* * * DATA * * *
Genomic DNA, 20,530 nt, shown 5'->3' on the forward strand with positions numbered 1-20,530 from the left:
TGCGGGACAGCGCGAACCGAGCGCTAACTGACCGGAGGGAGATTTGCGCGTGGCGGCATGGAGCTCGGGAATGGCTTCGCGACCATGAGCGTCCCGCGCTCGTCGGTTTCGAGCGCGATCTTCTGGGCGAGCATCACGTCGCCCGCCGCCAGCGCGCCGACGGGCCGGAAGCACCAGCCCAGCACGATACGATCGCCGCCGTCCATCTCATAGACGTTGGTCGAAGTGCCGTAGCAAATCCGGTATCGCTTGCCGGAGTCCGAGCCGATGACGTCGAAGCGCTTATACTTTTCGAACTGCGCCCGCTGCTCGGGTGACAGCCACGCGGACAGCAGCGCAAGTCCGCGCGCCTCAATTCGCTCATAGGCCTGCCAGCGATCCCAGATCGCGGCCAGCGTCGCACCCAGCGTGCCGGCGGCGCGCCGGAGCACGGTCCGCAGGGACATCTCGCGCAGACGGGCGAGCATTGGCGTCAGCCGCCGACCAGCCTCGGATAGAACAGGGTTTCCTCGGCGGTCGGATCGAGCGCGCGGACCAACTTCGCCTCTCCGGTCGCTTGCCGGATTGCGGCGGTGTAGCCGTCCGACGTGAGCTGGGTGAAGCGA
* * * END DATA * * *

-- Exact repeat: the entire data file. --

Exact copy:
Genomic DNA, 20,530 nt, shown 5'->3' on the forward strand with positions numbered 1-20,530 from the left:
TGCGGGACAGCGCGAACCGAGCGCTAACTGACCGGAGGGAGATTTGCGCGTGGCGGCATGGAGCTCGGGAATGGCTTCGCGACCATGAGCGTCCCGCGCTCGTCGGTTTCGAGCGCGATCTTCTGGGCGAGCATCACGTCGCCCGCCGCCAGCGCGCCGACGGGCCGGAAGCACCAGCCCAGCACGATACGATCGCCGCCGTCCATCTCATAGACGTTGGTCGAAGTGCCGTAGCAAATCCGGTATCGCTTGCCGGAGTCCGAGCCGATGACGTCGAAGCGCTTATACTTTTCGAACTGCGCCCGCTGCTCGGGTGACAGCCACGCGGACAGCAGCGCAAGTCCGCGCGCCTCAATTCGCTCATAGGCCTGCCAGCGATCCCAGATCGCGGCCAGCGTCGCACCCAGCGTGCCGGCGGCGCGCCGGAGCACGGTCCGCAGGGACATCTCGCGCAGACGGGCGAGCATTGGCGTCAGCCGCCGACCAGCCTCGGATAGAACAGGGTTTCCTCGGCGGTCGGATCGAGCGCGCGGACCAACTTCGCCTCTCCGGTCGCTTGCCGGATTGCGGCGGTGTAGCCGTCCGACGTGAGCTGGGTGAAGCGA